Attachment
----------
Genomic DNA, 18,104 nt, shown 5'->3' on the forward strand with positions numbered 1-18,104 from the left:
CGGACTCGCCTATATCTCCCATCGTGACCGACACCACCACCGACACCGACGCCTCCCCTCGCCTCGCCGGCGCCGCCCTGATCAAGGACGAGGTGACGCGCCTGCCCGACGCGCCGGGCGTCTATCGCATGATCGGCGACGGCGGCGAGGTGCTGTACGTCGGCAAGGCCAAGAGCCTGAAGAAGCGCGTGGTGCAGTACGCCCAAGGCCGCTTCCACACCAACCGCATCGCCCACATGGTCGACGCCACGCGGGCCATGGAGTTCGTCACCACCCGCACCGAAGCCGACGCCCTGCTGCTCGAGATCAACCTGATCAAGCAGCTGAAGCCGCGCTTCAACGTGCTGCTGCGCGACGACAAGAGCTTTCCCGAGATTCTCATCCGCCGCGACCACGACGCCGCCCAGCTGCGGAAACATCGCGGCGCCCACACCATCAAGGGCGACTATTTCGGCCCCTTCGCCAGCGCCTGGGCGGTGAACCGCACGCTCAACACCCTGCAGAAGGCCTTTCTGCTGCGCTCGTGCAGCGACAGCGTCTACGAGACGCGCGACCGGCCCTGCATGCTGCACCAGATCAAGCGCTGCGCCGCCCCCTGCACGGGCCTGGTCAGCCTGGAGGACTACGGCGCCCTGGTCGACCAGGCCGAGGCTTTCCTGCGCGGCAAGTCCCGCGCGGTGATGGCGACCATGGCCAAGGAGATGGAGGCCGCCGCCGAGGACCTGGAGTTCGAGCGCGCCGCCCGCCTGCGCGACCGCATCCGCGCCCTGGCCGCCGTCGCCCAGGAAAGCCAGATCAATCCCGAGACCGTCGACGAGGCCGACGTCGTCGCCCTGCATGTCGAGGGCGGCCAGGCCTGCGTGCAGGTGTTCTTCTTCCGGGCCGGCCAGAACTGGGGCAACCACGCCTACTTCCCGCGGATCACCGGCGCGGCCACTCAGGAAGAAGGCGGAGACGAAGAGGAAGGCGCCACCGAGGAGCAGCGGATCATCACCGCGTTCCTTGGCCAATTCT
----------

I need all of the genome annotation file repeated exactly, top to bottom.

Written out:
Genomic DNA, 18,104 nt, shown 5'->3' on the forward strand with positions numbered 1-18,104 from the left:
CGGACTCGCCTATATCTCCCATCGTGACCGACACCACCACCGACACCGACGCCTCCCCTCGCCTCGCCGGCGCCGCCCTGATCAAGGACGAGGTGACGCGCCTGCCCGACGCGCCGGGCGTCTATCGCATGATCGGCGACGGCGGCGAGGTGCTGTACGTCGGCAAGGCCAAGAGCCTGAAGAAGCGCGTGGTGCAGTACGCCCAAGGCCGCTTCCACACCAACCGCATCGCCCACATGGTCGACGCCACGCGGGCCATGGAGTTCGTCACCACCCGCACCGAAGCCGACGCCCTGCTGCTCGAGATCAACCTGATCAAGCAGCTGAAGCCGCGCTTCAACGTGCTGCTGCGCGACGACAAGAGCTTTCCCGAGATTCTCATCCGCCGCGACCACGACGCCGCCCAGCTGCGGAAACATCGCGGCGCCCACACCATCAAGGGCGACTATTTCGGCCCCTTCGCCAGCGCCTGGGCGGTGAACCGCACGCTCAACACCCTGCAGAAGGCCTTTCTGCTGCGCTCGTGCAGCGACAGCGTCTACGAGACGCGCGACCGGCCCTGCATGCTGCACCAGATCAAGCGCTGCGCCGCCCCCTGCACGGGCCTGGTCAGCCTGGAGGACTACGGCGCCCTGGTCGACCAGGCCGAGGCTTTCCTGCGCGGCAAGTCCCGCGCGGTGATGGCGACCATGGCCAAGGAGATGGAGGCCGCCGCCGAGGACCTGGAGTTCGAGCGCGCCGCCCGCCTGCGCGACCGCATCCGCGCCCTGGCCGCCGTCGCCCAGGAAAGCCAGATCAATCCCGAGACCGTCGACGAGGCCGACGTCGTCGCCCTGCATGTCGAGGGCGGCCAGGCCTGCGTGCAGGTGTTCTTCTTCCGGGCCGGCCAGAACTGGGGCAACCACGCCTACTTCCCGCGGATCACCGGCGCGGCCACTCAGGAAGAAGGCGGAGACGAAGAGGAAGGCGCCACCGAGGAGCAGCGGATCATCACCGCGTTCCTTGGCCAATTCT